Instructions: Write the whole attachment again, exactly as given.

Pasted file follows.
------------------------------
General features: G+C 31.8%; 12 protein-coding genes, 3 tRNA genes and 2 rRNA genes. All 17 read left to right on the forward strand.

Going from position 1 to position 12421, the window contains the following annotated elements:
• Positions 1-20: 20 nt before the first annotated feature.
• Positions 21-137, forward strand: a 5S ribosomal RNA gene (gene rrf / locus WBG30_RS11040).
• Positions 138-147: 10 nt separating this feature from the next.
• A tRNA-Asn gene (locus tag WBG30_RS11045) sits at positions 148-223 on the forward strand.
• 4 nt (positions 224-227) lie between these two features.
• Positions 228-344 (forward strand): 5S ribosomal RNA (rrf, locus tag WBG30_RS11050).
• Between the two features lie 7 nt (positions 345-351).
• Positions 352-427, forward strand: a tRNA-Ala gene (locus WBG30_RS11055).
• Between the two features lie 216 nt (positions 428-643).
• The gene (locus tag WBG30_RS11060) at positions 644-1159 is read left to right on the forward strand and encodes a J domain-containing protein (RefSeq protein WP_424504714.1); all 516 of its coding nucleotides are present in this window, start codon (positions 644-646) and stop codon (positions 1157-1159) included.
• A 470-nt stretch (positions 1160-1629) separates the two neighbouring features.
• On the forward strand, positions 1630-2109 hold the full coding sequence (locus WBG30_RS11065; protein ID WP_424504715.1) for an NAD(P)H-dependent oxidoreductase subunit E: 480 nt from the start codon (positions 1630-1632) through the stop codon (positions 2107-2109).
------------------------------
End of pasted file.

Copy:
General features: G+C 31.8%; 12 protein-coding genes, 3 tRNA genes and 2 rRNA genes. All 17 read left to right on the forward strand.

Going from position 1 to position 12421, the window contains the following annotated elements:
• Positions 1-20: 20 nt before the first annotated feature.
• Positions 21-137, forward strand: a 5S ribosomal RNA gene (gene rrf / locus WBG30_RS11040).
• Positions 138-147: 10 nt separating this feature from the next.
• A tRNA-Asn gene (locus tag WBG30_RS11045) sits at positions 148-223 on the forward strand.
• 4 nt (positions 224-227) lie between these two features.
• Positions 228-344 (forward strand): 5S ribosomal RNA (rrf, locus tag WBG30_RS11050).
• Between the two features lie 7 nt (positions 345-351).
• Positions 352-427, forward strand: a tRNA-Ala gene (locus WBG30_RS11055).
• Between the two features lie 216 nt (positions 428-643).
• The gene (locus tag WBG30_RS11060) at positions 644-1159 is read left to right on the forward strand and encodes a J domain-containing protein (RefSeq protein WP_424504714.1); all 516 of its coding nucleotides are present in this window, start codon (positions 644-646) and stop codon (positions 1157-1159) included.
• A 470-nt stretch (positions 1160-1629) separates the two neighbouring features.
• On the forward strand, positions 1630-2109 hold the full coding sequence (locus WBG30_RS11065; protein ID WP_424504715.1) for an NAD(P)H-dependent oxidoreductase subunit E: 480 nt from the start codon (positions 1630-1632) through the stop codon (positions 2107-2109).